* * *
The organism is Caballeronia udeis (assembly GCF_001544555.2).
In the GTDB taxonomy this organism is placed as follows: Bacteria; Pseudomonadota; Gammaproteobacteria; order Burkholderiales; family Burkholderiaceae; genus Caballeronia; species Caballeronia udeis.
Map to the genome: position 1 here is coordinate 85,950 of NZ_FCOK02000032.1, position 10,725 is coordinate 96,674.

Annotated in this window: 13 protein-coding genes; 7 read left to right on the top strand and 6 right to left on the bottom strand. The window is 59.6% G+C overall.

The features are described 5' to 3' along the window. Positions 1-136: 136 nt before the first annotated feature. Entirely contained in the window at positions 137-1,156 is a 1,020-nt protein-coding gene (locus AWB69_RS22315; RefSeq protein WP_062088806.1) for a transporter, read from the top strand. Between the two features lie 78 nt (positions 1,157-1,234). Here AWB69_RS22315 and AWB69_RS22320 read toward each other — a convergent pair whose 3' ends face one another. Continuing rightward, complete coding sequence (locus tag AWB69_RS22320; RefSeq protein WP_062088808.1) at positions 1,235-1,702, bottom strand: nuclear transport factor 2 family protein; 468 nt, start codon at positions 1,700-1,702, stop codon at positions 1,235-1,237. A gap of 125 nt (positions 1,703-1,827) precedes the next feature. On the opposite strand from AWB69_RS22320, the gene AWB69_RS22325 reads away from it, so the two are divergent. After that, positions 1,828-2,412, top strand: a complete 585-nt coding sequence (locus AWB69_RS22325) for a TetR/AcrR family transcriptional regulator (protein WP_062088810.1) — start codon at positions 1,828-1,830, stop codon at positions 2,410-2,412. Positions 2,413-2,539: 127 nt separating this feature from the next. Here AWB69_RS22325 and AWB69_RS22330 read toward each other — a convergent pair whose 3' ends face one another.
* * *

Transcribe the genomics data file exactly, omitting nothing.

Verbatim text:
The organism is Caballeronia udeis (assembly GCF_001544555.2).
In the GTDB taxonomy this organism is placed as follows: Bacteria; Pseudomonadota; Gammaproteobacteria; order Burkholderiales; family Burkholderiaceae; genus Caballeronia; species Caballeronia udeis.
Map to the genome: position 1 here is coordinate 85,950 of NZ_FCOK02000032.1, position 10,725 is coordinate 96,674.

Annotated in this window: 13 protein-coding genes; 7 read left to right on the top strand and 6 right to left on the bottom strand. The window is 59.6% G+C overall.

The features are described 5' to 3' along the window. Positions 1-136: 136 nt before the first annotated feature. Entirely contained in the window at positions 137-1,156 is a 1,020-nt protein-coding gene (locus AWB69_RS22315; RefSeq protein WP_062088806.1) for a transporter, read from the top strand. Between the two features lie 78 nt (positions 1,157-1,234). Here AWB69_RS22315 and AWB69_RS22320 read toward each other — a convergent pair whose 3' ends face one another. Continuing rightward, complete coding sequence (locus tag AWB69_RS22320; RefSeq protein WP_062088808.1) at positions 1,235-1,702, bottom strand: nuclear transport factor 2 family protein; 468 nt, start codon at positions 1,700-1,702, stop codon at positions 1,235-1,237. A gap of 125 nt (positions 1,703-1,827) precedes the next feature. On the opposite strand from AWB69_RS22320, the gene AWB69_RS22325 reads away from it, so the two are divergent. After that, positions 1,828-2,412, top strand: a complete 585-nt coding sequence (locus AWB69_RS22325) for a TetR/AcrR family transcriptional regulator (protein WP_062088810.1) — start codon at positions 1,828-1,830, stop codon at positions 2,410-2,412. Positions 2,413-2,539: 127 nt separating this feature from the next. Here AWB69_RS22325 and AWB69_RS22330 read toward each other — a convergent pair whose 3' ends face one another.